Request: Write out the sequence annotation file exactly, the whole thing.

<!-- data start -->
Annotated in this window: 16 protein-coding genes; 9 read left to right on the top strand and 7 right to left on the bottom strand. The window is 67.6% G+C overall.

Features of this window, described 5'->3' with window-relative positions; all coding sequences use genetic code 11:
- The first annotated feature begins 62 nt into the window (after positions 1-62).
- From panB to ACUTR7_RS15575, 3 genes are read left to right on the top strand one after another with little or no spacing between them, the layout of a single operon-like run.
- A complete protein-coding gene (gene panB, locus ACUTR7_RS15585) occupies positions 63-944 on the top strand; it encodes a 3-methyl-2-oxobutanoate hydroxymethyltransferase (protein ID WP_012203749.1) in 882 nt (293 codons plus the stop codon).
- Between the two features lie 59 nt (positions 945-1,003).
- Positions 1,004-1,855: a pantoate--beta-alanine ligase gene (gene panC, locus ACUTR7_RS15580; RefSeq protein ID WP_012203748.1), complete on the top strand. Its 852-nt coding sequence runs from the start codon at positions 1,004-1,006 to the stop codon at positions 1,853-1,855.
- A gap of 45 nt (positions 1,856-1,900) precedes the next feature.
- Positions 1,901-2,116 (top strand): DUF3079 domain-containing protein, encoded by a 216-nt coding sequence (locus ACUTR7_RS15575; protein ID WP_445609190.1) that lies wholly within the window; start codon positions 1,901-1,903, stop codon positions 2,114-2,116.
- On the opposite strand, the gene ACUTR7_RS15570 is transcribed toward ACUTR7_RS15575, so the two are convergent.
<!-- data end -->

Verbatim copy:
Annotated in this window: 16 protein-coding genes; 9 read left to right on the top strand and 7 right to left on the bottom strand. The window is 67.6% G+C overall.

Features of this window, described 5'->3' with window-relative positions; all coding sequences use genetic code 11:
- The first annotated feature begins 62 nt into the window (after positions 1-62).
- From panB to ACUTR7_RS15575, 3 genes are read left to right on the top strand one after another with little or no spacing between them, the layout of a single operon-like run.
- A complete protein-coding gene (gene panB, locus ACUTR7_RS15585) occupies positions 63-944 on the top strand; it encodes a 3-methyl-2-oxobutanoate hydroxymethyltransferase (protein ID WP_012203749.1) in 882 nt (293 codons plus the stop codon).
- Between the two features lie 59 nt (positions 945-1,003).
- Positions 1,004-1,855: a pantoate--beta-alanine ligase gene (gene panC, locus ACUTR7_RS15580; RefSeq protein ID WP_012203748.1), complete on the top strand. Its 852-nt coding sequence runs from the start codon at positions 1,004-1,006 to the stop codon at positions 1,853-1,855.
- A gap of 45 nt (positions 1,856-1,900) precedes the next feature.
- Positions 1,901-2,116 (top strand): DUF3079 domain-containing protein, encoded by a 216-nt coding sequence (locus ACUTR7_RS15575; protein ID WP_445609190.1) that lies wholly within the window; start codon positions 1,901-1,903, stop codon positions 2,114-2,116.
- On the opposite strand, the gene ACUTR7_RS15570 is transcribed toward ACUTR7_RS15575, so the two are convergent.